WEST LAFAYETTE – Purdue’s Keaton Grant was surprised a defender didn’t pick him up in the full court.
He figured Iowa would try to make it a bit tougher on him with only 5 seconds remaining in a tie game.
Instead, Grant was able to easily catch the inbounds pass, zip down court and streak past guard Tony Freeman. Freeman reached for the ball, was called for a foul and essentially sealed the Hawkeyes’ fate.
Grant hadn’t missed a free throw during Big Ten play this season.
He didn’t with the game on the line Wednesday either, making his first free throw to help Purdue to its sixth consecutive victory, 51-50 over Iowa at Mackey Arena.
Purdue coach Matt Painter told Grant to miss the second free throw with only 1.4 seconds remaining. Grant’s second attempt hit the backboard and the rim, and Iowa didn’t get a shot off.
“Coach had to tell me because otherwise I was going to make it,” said a smiling Grant, who entered the game 26 of 26 on free throws in seven conference games.
Grant’s final play saved Purdue (16-5, 7-1 Big Ten) from a potential letdown.
The Boilermakers were coming off an emotional upset victory over No. 11 Wisconsin on Saturday and played uninspired in the first half against the Hawkeyes. Purdue led 25-24 at the break but shot only 39 percent, had nine turnovers and allowed Iowa to shoot 53 percent.
The Boilers never made a second-half run and led 50-47 with less than 20 seconds to play.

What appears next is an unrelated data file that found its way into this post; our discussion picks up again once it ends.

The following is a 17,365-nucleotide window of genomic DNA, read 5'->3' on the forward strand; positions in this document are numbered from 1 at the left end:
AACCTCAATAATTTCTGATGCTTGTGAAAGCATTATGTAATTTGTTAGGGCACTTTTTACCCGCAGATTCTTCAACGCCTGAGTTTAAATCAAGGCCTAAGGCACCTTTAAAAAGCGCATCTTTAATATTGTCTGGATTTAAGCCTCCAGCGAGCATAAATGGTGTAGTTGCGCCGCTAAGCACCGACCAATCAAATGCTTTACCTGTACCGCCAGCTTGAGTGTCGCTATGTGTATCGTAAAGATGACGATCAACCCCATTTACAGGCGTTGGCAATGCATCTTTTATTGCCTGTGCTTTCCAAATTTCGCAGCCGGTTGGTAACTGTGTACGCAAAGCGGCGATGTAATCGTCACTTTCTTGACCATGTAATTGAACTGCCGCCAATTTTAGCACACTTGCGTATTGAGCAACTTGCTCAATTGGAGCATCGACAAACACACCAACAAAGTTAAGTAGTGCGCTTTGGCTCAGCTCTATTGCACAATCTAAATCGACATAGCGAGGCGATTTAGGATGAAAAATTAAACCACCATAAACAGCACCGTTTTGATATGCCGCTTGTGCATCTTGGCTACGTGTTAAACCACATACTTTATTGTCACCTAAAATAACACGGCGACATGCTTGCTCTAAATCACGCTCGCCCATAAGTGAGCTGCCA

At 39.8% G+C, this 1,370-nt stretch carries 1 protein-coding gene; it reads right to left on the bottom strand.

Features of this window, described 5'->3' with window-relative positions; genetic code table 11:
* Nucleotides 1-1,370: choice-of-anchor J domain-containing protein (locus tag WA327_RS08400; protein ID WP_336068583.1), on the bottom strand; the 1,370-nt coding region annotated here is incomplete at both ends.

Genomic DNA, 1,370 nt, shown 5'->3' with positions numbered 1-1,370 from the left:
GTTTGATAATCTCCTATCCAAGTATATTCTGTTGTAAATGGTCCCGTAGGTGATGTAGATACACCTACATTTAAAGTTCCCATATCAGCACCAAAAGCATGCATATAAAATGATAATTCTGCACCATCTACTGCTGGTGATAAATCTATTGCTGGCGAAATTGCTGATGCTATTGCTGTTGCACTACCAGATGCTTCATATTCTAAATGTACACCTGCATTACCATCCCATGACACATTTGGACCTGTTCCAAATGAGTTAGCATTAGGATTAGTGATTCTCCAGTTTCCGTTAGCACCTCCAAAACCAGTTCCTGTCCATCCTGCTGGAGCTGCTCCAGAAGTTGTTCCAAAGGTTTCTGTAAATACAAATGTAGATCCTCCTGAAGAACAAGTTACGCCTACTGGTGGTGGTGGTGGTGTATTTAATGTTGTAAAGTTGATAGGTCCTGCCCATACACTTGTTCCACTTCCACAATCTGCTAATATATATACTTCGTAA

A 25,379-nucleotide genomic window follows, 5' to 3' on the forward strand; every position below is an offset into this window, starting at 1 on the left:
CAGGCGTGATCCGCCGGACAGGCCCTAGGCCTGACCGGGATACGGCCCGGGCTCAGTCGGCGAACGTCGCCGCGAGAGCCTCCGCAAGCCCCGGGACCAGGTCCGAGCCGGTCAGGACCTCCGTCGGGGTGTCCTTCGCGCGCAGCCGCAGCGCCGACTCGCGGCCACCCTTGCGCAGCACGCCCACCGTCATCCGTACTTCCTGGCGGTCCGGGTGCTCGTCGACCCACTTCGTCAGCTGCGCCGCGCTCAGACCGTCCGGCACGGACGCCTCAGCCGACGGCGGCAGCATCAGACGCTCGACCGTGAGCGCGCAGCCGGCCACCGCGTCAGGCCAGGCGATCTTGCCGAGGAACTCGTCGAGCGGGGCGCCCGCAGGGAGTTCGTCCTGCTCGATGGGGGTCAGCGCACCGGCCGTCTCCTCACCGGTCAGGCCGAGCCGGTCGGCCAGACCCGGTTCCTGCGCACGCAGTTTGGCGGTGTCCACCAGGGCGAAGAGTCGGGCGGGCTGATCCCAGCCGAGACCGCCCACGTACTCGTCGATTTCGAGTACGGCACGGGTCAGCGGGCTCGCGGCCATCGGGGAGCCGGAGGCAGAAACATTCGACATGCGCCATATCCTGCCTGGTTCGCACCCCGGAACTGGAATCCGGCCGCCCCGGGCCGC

After Purdue missed a shot, Iowa’s Jake Kelly beat Scott Martin off the dribble and drove baseline despite his team trailing by three.
Martin admitted he fouled Kelly – and was called for it. But then Purdue’s Robbie Hummel also got whistled for goaltending. So the basket counted, Kelly went to the line and completed a three-point play.
Painter called a timeout as did Iowa coach Todd Lickliter.
Lickliter opted to put all five of his players in the half court. That allowed Grant to catch the ball and then rely on Painter’s instructions.
“We said if there’s nobody staring you at the eyes and you don’t see his numbers, then you burn it and you get to the basket and you try to score the basketball,” Painter said. “Penetration late in the game, I think that’s the best way to do it.”
Lickliter said Purdue did a good job of spacing on that final play.
“I thought (Freeman) was going to let me go by him and let (Kurt) Looby or somebody come from the weak side and try to block it,” Grant said.
During the six-game winning streak, Purdue has won three games by five points or fewer. Before that stretch, the Boilermakers had lost four games by three points apiece.
“Maturity is definitely the big part of winning this basketball game,” sophomore Chris Kramer said. “We made plays down the stretch. That last play was huge. That goaltending call, nobody really knows what happened. That was a crazy play. We came together as a team. Coach made a play. KG drove and got fouled, and that’s how we won the game.”